Crickhowell Music Festival should have taken place over the first weekend in May but of course this was not possible. Everything was in place: rehearsals were progressing well, flyers and posters had been printed, banners and articles were ready, tickets were being sold and a buzz of eager anticipation was gathering momentum. This was particularly welcome after the dreadful floods which took place over the weekend of Crickhowell Choral Society’s ever-popular Come and Sing event in St. Mary’s Church in Abergavenny and which affected attendance and homeward journeys. But, as with everything else in the world, it came to a sudden jolting stop.
However, Crickhowell Choral Society may have been publicly silent since the COVID-19 lockdown, but in isolation much rehearsing has been taking place to produce a virtual performance of Mozart’s Ave Verum, which is available to view on the website. This has been a new experience for nearly everyone, involving such fine technical details as to where to place the phone in relation to the computer screen so that each face could be clearly seen and where to put the screen so that the online score could be read without it being obvious that eyes were glued to it rather than the camera. These dilemmas and other problems were professionally overcome by Crickhowell Choral Society’s young technical wizard, James Bessant Davies, who edited the choir’s input to produce its first virtual recording.
James joined the choir last year after attending a service in Cwmdu Church in which Dvorak’s Mass in D was performed by the choir and is currently a student at Hereford Sixth Form College. He hopes to further his studies at music college, specialising in clarinet. Voice sections have been engaging in regular Zoom meetings and Zoom section practices have started on Monday evenings for those who are able to join in.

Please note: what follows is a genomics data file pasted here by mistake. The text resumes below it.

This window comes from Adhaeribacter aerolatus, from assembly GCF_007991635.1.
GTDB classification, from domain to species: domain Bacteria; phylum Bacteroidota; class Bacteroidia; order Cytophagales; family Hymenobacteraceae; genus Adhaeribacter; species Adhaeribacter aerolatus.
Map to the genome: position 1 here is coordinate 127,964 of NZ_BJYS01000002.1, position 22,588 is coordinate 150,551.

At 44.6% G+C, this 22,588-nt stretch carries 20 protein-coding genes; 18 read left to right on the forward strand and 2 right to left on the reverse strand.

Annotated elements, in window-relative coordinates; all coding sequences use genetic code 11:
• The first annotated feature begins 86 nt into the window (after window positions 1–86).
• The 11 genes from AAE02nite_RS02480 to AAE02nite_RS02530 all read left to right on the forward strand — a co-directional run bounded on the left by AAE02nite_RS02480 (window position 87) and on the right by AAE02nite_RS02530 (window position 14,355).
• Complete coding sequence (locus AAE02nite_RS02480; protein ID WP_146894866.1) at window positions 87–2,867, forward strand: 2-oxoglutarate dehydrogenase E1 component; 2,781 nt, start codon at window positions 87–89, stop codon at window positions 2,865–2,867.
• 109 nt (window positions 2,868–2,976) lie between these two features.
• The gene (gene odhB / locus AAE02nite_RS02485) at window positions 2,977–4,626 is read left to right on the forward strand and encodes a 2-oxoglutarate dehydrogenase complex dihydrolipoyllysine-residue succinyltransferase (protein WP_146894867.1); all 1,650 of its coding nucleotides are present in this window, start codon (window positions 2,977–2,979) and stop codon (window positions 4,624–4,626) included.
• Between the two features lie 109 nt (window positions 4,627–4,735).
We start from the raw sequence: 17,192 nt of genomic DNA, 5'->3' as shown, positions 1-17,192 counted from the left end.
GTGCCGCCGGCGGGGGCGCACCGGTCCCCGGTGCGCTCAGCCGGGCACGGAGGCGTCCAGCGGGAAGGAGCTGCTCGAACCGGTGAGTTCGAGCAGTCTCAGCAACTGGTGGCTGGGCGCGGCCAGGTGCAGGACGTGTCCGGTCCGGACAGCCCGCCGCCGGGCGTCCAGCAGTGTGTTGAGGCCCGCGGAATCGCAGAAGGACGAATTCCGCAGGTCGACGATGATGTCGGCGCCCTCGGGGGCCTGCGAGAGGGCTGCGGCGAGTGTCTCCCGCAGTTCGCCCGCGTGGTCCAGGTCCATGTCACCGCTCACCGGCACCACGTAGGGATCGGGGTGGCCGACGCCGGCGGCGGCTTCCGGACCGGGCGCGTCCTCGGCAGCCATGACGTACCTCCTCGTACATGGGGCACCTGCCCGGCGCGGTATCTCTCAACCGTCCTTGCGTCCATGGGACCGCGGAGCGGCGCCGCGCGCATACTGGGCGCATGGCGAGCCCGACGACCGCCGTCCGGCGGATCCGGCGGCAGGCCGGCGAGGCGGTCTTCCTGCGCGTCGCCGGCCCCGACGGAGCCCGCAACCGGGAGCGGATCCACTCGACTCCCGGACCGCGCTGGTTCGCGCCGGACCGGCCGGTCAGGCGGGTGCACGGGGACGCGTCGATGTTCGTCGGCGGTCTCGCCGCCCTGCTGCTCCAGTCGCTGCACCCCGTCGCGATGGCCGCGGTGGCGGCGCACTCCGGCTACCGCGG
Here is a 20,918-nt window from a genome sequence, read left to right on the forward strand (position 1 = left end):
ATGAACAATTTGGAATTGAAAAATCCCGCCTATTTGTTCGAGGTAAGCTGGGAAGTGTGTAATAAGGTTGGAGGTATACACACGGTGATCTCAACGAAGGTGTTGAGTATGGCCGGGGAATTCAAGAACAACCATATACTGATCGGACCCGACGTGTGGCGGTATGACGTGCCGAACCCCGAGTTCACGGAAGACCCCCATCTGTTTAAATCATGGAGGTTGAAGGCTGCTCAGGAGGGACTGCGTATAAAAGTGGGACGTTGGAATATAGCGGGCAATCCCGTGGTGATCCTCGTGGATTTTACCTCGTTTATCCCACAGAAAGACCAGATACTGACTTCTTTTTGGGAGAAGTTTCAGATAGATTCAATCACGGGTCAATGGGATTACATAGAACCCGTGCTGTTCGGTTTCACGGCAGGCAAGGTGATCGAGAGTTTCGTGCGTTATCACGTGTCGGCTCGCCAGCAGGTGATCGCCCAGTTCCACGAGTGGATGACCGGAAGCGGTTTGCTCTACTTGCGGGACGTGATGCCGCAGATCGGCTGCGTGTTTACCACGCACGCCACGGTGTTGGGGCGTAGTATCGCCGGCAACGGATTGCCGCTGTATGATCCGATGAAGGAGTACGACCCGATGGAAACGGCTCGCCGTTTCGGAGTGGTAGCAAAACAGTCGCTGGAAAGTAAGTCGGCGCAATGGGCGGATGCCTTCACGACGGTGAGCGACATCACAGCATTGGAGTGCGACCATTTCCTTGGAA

This technology has also enabled the first lockdown committee meeting to take place and so far nothing has daunted the choir in its determination to carry on functioning as normally as is possible until the situation eases sufficiently for practices to resume.
Several choral scholars will be leaving the choir at the end of this term to pursue undergraduate studies. Unfortunately it will not be possible to wish them good luck and goodbye in person, but the choir looks forward to hearing of their future experiences and successes. Carys Davies will be heading to the Royal Welsh College of Music and Drama to study singing in September. She recently took part in on-line auditions in front of Andrew Lloyd-Webber and Graham Norton for the opportunity to sing in The Phantom of the Opera. She was selected for the final round and although not finally chosen was highly commended. George Haylock will also be going to the Royal Welsh College of Music and Drama, starting a Design and Performance course in September. His future plans include looking into opportunities within the field of set and prop design.
With regard to a hopeful Crickhowell Music Festival next year, Crickhowell Choral Society is delighted that all the soloists and The Carnival Band have agreed to return to perform the same programme as this year. Quatuor 21. the all-female saxophone quartet from the Royal Welsh College of Music and Drama, will probably not perform as they will have come to the end of their studies and will have disbanded, but an equally exciting finale is assured. All updates will be posted onto www.crickhowellchoralsociety.org
Cathey Owen Cousins